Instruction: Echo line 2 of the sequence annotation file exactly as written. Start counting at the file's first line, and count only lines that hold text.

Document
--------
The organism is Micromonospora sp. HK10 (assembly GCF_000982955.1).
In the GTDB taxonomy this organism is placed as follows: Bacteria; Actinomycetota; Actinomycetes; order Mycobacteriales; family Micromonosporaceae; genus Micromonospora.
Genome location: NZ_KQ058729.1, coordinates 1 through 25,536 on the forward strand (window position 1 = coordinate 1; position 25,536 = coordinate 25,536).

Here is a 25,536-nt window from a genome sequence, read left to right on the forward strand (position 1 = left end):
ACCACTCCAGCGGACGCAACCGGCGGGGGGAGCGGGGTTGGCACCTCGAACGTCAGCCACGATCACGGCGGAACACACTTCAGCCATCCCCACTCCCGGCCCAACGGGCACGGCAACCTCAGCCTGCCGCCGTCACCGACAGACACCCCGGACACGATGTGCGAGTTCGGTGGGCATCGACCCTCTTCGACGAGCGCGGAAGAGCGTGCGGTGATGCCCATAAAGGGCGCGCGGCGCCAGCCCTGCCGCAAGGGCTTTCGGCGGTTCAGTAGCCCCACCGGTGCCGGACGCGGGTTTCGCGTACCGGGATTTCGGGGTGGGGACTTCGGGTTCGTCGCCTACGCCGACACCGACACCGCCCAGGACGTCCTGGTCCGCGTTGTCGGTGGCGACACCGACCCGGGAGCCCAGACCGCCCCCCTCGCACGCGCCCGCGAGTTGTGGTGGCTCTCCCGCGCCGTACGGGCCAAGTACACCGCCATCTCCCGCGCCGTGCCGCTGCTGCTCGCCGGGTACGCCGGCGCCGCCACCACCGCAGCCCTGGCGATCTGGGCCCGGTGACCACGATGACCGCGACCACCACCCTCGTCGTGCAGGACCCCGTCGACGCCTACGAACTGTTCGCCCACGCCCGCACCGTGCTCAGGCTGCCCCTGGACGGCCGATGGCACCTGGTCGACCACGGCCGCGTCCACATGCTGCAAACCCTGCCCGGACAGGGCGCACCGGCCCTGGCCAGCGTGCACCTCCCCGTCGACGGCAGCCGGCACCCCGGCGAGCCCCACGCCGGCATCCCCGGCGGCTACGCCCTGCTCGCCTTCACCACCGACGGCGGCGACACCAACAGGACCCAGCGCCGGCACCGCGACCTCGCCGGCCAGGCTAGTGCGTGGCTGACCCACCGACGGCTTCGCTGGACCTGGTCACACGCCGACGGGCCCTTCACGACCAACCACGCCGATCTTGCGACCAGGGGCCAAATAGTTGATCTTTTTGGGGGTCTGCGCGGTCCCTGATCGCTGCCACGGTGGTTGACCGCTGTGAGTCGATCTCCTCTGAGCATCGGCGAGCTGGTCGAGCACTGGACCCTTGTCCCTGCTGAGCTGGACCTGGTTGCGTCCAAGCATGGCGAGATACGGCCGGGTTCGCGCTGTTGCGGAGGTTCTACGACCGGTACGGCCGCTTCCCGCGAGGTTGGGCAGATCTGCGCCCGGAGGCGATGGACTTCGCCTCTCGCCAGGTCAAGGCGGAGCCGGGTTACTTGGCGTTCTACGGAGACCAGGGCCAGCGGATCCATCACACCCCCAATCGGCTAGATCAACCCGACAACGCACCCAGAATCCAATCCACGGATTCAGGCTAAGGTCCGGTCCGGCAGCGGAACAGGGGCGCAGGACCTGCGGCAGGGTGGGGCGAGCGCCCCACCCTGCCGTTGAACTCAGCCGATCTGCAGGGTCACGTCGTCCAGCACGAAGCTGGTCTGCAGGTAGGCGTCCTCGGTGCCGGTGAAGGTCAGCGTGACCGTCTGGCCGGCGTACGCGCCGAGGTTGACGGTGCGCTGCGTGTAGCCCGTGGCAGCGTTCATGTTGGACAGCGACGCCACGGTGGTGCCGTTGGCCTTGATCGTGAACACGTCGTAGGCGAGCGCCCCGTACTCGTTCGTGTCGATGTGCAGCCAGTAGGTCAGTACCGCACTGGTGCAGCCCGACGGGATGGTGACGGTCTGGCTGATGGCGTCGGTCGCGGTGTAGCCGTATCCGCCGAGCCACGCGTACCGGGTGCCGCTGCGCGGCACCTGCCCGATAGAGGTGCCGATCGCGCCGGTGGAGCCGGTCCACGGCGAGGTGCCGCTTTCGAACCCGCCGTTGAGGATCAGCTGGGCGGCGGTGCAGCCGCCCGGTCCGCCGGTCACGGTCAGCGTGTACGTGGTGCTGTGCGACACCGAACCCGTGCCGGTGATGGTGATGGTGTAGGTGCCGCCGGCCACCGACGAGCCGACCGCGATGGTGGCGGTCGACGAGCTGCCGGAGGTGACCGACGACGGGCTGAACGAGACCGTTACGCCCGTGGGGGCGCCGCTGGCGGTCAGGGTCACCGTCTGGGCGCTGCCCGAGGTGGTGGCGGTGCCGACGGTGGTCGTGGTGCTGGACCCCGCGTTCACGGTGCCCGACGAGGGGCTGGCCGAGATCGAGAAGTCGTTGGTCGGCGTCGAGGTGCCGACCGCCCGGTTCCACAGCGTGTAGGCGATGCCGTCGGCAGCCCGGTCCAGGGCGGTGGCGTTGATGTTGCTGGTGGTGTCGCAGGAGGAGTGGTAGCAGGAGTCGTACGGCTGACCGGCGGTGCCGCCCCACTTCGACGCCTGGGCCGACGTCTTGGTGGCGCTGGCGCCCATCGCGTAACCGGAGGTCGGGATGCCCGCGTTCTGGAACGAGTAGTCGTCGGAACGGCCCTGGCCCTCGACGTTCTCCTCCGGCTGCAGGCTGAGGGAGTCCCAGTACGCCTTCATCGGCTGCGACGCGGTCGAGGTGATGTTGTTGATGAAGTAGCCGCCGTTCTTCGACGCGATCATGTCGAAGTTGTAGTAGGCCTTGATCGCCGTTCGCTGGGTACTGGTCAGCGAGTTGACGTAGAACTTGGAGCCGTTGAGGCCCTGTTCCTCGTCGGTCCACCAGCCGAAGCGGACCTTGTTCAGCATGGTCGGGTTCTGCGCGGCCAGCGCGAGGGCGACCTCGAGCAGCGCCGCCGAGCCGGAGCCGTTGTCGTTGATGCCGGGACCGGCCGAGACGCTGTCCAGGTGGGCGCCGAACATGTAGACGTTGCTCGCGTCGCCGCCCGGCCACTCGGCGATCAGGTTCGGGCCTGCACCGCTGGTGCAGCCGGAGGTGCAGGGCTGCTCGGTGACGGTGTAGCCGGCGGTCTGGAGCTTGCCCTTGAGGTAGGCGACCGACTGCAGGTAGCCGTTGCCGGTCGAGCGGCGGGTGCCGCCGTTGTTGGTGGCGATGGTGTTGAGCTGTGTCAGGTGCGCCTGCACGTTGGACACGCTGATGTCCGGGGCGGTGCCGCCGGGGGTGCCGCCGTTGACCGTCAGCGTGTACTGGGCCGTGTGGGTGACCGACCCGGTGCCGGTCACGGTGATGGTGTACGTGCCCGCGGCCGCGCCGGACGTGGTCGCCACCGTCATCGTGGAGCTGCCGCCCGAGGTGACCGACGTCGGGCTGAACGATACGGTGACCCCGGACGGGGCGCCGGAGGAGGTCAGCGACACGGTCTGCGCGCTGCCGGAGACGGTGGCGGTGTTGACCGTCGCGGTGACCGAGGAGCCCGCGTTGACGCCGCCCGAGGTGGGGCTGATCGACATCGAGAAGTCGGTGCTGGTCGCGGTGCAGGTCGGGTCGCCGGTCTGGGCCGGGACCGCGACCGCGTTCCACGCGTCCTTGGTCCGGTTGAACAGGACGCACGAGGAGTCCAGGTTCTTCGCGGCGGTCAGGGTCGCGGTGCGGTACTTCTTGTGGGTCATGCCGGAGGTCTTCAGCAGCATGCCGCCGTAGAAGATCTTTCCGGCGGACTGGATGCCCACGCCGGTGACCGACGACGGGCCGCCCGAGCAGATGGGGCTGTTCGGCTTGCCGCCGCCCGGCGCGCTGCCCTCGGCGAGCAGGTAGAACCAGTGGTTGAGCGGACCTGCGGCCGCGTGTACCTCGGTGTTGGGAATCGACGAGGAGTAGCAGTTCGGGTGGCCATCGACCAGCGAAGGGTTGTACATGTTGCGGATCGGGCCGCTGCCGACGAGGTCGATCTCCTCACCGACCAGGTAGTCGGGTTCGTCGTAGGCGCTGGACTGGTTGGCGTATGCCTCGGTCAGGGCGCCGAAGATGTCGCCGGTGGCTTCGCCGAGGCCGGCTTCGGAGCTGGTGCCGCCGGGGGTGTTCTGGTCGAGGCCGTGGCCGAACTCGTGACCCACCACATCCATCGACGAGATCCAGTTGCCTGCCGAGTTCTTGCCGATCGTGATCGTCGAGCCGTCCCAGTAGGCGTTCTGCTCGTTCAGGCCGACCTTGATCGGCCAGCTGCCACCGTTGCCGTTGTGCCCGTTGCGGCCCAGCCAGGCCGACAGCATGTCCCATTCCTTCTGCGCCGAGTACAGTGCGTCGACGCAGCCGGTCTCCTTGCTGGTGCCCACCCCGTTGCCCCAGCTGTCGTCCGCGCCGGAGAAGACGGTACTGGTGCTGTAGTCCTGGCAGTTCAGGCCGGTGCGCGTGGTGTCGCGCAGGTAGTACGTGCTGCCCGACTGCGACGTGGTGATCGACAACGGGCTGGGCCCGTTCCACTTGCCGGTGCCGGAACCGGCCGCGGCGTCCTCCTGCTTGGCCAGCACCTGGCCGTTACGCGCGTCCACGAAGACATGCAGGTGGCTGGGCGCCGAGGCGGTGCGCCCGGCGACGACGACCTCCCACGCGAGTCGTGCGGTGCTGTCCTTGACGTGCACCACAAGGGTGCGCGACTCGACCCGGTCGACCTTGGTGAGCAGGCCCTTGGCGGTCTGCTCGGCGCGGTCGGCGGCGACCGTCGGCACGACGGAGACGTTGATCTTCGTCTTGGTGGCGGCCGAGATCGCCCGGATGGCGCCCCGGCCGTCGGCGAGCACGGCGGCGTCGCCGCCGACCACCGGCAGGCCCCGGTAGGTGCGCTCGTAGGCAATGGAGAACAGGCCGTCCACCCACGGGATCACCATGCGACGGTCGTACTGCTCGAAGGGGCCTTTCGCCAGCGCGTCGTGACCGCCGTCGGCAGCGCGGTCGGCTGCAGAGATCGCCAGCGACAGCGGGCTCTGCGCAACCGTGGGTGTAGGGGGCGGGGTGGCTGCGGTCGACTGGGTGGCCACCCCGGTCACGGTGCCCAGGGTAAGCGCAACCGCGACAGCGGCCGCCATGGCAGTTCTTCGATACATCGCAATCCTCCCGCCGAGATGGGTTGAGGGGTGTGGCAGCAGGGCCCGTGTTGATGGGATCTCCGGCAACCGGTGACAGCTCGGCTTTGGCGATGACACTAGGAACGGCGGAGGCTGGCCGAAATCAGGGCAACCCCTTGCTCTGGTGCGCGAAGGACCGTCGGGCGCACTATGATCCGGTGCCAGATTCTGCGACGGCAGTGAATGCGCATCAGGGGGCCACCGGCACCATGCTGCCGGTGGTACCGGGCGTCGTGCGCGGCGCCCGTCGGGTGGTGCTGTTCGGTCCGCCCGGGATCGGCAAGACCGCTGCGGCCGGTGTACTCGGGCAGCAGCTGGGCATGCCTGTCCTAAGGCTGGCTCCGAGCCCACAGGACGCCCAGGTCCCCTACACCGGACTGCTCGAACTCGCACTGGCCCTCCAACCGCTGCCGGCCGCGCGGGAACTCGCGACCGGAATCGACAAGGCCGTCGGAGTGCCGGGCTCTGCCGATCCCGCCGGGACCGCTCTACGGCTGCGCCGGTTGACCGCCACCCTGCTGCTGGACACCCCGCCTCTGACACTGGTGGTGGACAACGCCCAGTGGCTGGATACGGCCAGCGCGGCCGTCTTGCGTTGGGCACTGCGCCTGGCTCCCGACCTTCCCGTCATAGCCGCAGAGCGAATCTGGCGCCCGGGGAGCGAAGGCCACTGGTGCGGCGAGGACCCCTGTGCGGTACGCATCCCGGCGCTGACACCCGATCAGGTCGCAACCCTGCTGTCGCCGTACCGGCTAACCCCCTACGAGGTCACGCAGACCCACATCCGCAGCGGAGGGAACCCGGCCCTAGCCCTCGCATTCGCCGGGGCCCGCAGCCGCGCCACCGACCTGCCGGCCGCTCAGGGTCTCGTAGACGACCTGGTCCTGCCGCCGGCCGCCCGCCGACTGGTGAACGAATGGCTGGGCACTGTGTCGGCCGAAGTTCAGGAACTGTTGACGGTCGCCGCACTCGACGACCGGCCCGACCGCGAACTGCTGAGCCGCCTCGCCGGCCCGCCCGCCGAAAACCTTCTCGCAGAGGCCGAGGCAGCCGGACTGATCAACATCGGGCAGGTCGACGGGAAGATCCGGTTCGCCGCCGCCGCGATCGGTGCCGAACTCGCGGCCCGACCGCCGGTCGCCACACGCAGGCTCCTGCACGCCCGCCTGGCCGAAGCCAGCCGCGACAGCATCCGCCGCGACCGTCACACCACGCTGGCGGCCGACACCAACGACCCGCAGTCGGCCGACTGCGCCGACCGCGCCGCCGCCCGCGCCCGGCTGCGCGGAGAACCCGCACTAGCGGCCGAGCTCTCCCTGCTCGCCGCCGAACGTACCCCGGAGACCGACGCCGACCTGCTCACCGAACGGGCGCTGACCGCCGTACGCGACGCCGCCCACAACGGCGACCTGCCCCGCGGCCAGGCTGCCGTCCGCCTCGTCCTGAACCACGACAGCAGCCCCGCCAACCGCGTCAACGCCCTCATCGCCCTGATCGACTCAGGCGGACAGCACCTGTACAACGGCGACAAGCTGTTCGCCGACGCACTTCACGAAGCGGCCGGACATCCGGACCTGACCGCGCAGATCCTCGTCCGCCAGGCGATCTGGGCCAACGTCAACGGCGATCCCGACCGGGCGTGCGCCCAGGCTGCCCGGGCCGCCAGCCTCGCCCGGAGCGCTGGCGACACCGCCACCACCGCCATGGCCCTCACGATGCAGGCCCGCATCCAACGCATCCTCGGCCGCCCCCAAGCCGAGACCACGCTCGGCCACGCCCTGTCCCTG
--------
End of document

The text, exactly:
In the GTDB taxonomy this organism is placed as follows: Bacteria; Actinomycetota; Actinomycetes; order Mycobacteriales; family Micromonosporaceae; genus Micromonospora.